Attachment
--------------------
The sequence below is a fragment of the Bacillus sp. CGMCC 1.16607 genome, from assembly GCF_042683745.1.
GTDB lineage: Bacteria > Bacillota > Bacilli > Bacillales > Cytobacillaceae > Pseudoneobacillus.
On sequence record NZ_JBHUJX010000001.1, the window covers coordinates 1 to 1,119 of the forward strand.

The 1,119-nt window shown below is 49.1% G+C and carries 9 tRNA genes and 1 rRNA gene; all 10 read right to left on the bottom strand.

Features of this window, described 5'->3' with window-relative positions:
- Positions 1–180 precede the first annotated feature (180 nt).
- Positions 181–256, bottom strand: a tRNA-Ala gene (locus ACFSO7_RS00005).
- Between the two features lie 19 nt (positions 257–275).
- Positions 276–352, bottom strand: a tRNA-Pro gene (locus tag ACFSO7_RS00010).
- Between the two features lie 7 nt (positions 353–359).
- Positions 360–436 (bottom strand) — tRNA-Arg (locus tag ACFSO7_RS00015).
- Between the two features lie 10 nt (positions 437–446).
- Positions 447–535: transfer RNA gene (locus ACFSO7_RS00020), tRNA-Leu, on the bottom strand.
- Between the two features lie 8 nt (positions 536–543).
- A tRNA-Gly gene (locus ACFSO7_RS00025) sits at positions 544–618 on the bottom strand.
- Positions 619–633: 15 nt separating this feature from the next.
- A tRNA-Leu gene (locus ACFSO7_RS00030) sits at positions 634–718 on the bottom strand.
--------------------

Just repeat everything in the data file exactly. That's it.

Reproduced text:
The sequence below is a fragment of the Bacillus sp. CGMCC 1.16607 genome, from assembly GCF_042683745.1.
GTDB lineage: Bacteria > Bacillota > Bacilli > Bacillales > Cytobacillaceae > Pseudoneobacillus.
On sequence record NZ_JBHUJX010000001.1, the window covers coordinates 1 to 1,119 of the forward strand.

The 1,119-nt window shown below is 49.1% G+C and carries 9 tRNA genes and 1 rRNA gene; all 10 read right to left on the bottom strand.

Features of this window, described 5'->3' with window-relative positions:
- Positions 1–180 precede the first annotated feature (180 nt).
- Positions 181–256, bottom strand: a tRNA-Ala gene (locus ACFSO7_RS00005).
- Between the two features lie 19 nt (positions 257–275).
- Positions 276–352, bottom strand: a tRNA-Pro gene (locus tag ACFSO7_RS00010).
- Between the two features lie 7 nt (positions 353–359).
- Positions 360–436 (bottom strand) — tRNA-Arg (locus tag ACFSO7_RS00015).
- Between the two features lie 10 nt (positions 437–446).
- Positions 447–535: transfer RNA gene (locus ACFSO7_RS00020), tRNA-Leu, on the bottom strand.
- Between the two features lie 8 nt (positions 536–543).
- A tRNA-Gly gene (locus ACFSO7_RS00025) sits at positions 544–618 on the bottom strand.
- Positions 619–633: 15 nt separating this feature from the next.
- A tRNA-Leu gene (locus ACFSO7_RS00030) sits at positions 634–718 on the bottom strand.